SCHOOL OF THOUGHT: ALCS & Copyright Education

13 November 2020

Even if writing for children and young people isn’t part of your work, we’re always keen to keep members up to speed about what ALCS is doing to promote the principle of copyright to the next generation of readers and writers.

As part of our commitment to fostering an awareness of authors’ rights, we have developed or funded a host of engaging resources aimed specifically at educating young people about copyright.

On the ALCS website you can find downloads of copyright education leaflets, information booklets, lesson plans, projects and competitions we’ve produced or sponsored, aimed at different age groups. These include “A Young Writers’ Guide to Shakespeare” for 7–11 year olds and “Copyright Knights & Plagiarism Pirates”, also suitable for KS2 pupils. Why not mention them to a school near you?

alcs.co.uk/copyright-education

As part of our copyright education work, ALCS also sponsors events aimed at children and young people. For example, thanks to sponsorship from ALCS, this year’s online Stroud Book Festival (4–8 November) was able to stage a fantastic morning of virtual events for local primary school pupils. Prize-winning poet and guitarist James Carter presented a rhyming and fact-fizzing exploration of space, space travel, science and song; whilst Abi Elphinstone, bestselling author of The Unmapped Chronicles fantasy series told us how she creates the magical worlds that feature in her books and explained how her travels in our own world inspire her writing.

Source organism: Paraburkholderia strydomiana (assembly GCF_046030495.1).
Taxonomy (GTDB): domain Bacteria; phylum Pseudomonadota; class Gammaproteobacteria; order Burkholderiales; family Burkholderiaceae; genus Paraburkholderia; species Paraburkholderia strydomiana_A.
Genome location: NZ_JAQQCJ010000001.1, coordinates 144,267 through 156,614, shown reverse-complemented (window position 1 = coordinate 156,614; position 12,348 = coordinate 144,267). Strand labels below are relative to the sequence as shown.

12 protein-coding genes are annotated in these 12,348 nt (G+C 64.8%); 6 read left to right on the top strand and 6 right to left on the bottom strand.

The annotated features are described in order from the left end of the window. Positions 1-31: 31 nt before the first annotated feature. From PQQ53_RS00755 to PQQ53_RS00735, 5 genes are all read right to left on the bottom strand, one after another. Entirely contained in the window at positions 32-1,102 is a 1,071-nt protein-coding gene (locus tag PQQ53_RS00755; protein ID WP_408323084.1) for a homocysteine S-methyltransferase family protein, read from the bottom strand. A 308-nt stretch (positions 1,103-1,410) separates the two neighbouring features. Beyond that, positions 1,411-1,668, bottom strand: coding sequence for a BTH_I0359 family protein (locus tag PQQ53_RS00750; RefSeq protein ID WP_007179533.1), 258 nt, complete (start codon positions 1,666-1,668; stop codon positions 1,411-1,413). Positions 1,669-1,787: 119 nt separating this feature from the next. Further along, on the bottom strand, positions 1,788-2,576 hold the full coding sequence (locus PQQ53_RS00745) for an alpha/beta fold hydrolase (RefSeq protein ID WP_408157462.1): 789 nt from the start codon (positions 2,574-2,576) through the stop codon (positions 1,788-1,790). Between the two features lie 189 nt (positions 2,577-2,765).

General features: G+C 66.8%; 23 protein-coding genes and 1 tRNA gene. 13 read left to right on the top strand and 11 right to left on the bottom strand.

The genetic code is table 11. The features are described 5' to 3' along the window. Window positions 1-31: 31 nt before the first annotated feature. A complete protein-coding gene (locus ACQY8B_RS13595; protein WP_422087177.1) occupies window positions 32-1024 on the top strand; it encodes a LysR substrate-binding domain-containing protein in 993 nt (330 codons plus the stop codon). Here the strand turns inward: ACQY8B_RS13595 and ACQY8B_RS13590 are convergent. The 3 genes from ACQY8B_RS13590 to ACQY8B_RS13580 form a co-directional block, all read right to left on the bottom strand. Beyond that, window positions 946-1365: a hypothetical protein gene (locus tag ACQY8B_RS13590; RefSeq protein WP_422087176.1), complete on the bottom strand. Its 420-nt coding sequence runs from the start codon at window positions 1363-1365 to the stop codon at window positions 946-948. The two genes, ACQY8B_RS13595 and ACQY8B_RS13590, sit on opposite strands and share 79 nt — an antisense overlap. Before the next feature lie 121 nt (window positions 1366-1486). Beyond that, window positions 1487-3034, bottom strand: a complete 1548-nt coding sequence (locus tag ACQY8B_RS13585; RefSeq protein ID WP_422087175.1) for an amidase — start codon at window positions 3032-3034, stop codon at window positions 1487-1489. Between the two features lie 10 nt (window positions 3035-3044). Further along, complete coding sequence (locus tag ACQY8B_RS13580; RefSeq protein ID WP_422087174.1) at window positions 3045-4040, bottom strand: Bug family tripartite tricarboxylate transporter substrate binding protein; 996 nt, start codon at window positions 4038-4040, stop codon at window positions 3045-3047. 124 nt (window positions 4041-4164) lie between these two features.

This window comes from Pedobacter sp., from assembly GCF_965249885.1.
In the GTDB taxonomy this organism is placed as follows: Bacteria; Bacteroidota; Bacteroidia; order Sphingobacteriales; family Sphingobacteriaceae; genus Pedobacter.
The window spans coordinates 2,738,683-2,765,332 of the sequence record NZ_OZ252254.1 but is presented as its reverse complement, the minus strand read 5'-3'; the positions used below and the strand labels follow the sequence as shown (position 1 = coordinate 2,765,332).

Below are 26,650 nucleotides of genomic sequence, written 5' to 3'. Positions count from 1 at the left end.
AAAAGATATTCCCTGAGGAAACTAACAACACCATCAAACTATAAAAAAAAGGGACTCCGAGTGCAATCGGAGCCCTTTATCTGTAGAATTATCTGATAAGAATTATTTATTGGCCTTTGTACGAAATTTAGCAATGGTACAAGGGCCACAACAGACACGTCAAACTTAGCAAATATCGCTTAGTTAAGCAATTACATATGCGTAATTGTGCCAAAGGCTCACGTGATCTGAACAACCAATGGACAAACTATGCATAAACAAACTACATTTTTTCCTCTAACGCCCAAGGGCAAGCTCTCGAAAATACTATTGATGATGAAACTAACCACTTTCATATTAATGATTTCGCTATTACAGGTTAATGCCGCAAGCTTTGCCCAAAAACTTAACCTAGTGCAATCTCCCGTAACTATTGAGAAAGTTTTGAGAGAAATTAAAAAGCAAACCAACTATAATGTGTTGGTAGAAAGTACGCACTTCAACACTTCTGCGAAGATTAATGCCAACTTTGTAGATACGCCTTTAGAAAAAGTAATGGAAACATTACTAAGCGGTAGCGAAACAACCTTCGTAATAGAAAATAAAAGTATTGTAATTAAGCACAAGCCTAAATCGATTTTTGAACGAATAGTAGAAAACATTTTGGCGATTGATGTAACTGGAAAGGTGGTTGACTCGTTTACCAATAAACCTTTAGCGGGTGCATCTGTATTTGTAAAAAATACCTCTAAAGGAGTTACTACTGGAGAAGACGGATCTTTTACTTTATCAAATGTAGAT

With almost 30 schools watching live, the events have since notched up more than 300 views by school classes across Gloucestershire, including for the first time this year a number of small rural schools for whom the prohibitive cost of transport has previously prevented them from attending physical Stroud Book Festival events.

All schools registering for Stroud Book Festival’s Schools’ Day were sent information on ALCS’ copyright education materials, aimed at exploring the importance of copyright with pupils in KS2 and KS3: what it means, what it does, and how it benefits creators, readers and viewers.